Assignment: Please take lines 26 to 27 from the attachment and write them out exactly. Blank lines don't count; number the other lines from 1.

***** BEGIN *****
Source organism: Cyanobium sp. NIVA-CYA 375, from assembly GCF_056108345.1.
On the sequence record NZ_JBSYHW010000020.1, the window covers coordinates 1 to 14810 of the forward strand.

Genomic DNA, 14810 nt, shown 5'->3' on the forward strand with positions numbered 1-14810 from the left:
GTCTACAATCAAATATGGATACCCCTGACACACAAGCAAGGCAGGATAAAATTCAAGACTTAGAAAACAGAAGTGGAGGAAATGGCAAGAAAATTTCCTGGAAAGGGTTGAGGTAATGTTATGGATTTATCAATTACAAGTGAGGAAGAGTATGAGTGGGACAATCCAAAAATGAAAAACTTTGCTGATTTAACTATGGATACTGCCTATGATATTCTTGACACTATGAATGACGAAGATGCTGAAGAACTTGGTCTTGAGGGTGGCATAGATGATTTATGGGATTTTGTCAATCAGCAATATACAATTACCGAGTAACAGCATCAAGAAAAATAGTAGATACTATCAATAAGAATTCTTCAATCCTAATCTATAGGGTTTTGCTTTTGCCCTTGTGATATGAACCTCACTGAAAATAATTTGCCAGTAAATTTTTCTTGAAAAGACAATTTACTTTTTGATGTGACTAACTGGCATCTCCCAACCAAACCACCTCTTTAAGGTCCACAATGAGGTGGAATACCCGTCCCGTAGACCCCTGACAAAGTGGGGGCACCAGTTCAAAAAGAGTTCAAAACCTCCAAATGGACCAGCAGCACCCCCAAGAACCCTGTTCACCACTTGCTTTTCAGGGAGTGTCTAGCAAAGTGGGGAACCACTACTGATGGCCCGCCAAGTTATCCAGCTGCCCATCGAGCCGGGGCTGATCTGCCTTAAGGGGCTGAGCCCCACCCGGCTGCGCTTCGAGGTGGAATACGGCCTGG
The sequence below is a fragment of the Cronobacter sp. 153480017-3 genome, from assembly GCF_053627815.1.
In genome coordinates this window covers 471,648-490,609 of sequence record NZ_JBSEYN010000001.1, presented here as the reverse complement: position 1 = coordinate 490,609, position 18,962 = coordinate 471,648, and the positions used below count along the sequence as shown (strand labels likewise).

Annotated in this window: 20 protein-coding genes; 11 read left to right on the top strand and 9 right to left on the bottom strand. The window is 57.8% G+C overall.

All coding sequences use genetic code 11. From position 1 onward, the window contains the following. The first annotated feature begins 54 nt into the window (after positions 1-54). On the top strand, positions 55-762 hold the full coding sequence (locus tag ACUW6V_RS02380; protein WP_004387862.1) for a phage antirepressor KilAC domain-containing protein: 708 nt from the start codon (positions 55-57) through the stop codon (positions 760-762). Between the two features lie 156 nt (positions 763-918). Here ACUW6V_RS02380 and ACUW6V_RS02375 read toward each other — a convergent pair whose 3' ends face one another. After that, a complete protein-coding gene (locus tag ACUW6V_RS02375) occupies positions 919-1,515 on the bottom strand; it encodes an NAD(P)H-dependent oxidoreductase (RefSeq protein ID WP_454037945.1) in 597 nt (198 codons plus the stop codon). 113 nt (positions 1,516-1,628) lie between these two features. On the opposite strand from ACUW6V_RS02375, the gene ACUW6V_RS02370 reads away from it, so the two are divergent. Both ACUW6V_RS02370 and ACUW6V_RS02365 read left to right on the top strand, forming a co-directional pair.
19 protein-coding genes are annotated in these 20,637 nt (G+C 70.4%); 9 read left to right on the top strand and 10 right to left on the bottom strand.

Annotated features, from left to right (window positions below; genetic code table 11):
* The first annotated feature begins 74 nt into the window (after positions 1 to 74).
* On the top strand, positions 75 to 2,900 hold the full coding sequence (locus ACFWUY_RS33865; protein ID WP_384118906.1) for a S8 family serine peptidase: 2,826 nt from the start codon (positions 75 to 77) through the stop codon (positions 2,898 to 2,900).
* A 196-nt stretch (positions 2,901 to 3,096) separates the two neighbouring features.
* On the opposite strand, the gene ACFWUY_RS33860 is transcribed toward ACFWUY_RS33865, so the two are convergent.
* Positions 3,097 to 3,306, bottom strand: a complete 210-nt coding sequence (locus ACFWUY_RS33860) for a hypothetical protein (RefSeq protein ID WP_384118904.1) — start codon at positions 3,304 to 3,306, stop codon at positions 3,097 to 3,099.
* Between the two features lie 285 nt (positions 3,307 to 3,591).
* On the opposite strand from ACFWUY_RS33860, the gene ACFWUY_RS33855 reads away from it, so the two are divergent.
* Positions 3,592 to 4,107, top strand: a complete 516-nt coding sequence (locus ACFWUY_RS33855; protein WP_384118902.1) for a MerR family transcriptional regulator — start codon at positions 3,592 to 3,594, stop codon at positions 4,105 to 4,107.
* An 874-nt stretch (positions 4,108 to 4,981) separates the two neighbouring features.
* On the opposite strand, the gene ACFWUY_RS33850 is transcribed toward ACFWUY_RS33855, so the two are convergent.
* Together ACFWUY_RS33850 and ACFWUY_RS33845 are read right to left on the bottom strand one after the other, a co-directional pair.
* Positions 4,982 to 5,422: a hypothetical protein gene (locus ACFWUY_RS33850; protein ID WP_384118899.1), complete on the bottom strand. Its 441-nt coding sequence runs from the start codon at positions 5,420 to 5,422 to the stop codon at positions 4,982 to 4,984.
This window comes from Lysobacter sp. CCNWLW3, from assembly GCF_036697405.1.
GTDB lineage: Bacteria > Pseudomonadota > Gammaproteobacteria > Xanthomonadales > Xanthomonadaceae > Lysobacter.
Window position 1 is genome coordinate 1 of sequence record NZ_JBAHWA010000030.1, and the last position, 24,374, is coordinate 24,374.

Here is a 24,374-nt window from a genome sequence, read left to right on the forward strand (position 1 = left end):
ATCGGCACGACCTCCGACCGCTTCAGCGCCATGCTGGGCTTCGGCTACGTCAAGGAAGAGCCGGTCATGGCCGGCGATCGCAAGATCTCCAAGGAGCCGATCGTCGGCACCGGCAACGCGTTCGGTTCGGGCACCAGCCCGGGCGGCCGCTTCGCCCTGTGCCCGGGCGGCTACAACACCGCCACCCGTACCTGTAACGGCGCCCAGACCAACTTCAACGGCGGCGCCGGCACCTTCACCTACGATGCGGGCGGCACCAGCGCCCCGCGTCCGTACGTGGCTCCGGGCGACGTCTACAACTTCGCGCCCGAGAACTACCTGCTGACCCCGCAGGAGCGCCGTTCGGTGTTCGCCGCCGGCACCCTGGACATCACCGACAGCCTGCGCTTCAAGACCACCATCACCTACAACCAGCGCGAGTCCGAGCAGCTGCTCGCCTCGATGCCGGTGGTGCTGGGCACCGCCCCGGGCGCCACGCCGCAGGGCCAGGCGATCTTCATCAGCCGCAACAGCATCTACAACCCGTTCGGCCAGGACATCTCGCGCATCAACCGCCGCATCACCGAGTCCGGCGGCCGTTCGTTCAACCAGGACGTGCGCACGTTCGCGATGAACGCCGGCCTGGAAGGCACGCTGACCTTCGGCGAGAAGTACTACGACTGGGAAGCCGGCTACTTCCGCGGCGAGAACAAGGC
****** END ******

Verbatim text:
Here is a 24,374-nt window from a genome sequence, read left to right on the forward strand (position 1 = left end):
ATCGGCACGACCTCCGACCGCTTCAGCGCCATGCTGGGCTTCGGCTACGTCAAGGAAGAGCCGGTCATGGCCGGCGATCGCAAGATCTCCAAGGAGCCGATCGTCGGCACCGGCAACGCGTTCGGTTCGGGCACCAGCCCGGGCGGCCGCTTCGCCCTGTGCCCGGGCGGCTACAACACCGCCACCCGTACCTGTAACGGCGCCCAGACCAACTTCAACGGCGGCGCCGGCACCTTCACCTACGATGCGGGCGGCACCAGCGCCCCGCGTCCGTACGTGGCTCCGGGCGACGTCTACAACTTCGCGCCCGAGAACTACCTGCTGACCCCGCAGGAGCGCCGTTCGGTGTTCGCCGCCGGCACCCTGGACATCACCGACAGCCTGCGCTTCAAGACCACCATCACCTACAACCAGCGCGAGTCCGAGCAGCTGCTCGCCTCGATGCCGGTGGTGCTGGGCACCGCCCCGGGCGCCACGCCGCAGGGCCAGGCGATCTTCATCAGCCGCAACAGCATCTACAACCCGTTCGGCCAGGACATCTCGCGCATCAACCGCCGCATCACCGAGTCCGGCGGCCGTTCGTTCAACCAGGACGTGCGCACGTTCGCGATGAACGCCGGCCTGGAAGGCACGCTGACCTTCGGCGAGAAGTACTACGACTGGGAAGCCGGCTACTTCCGCGGCGAGAACAAGGC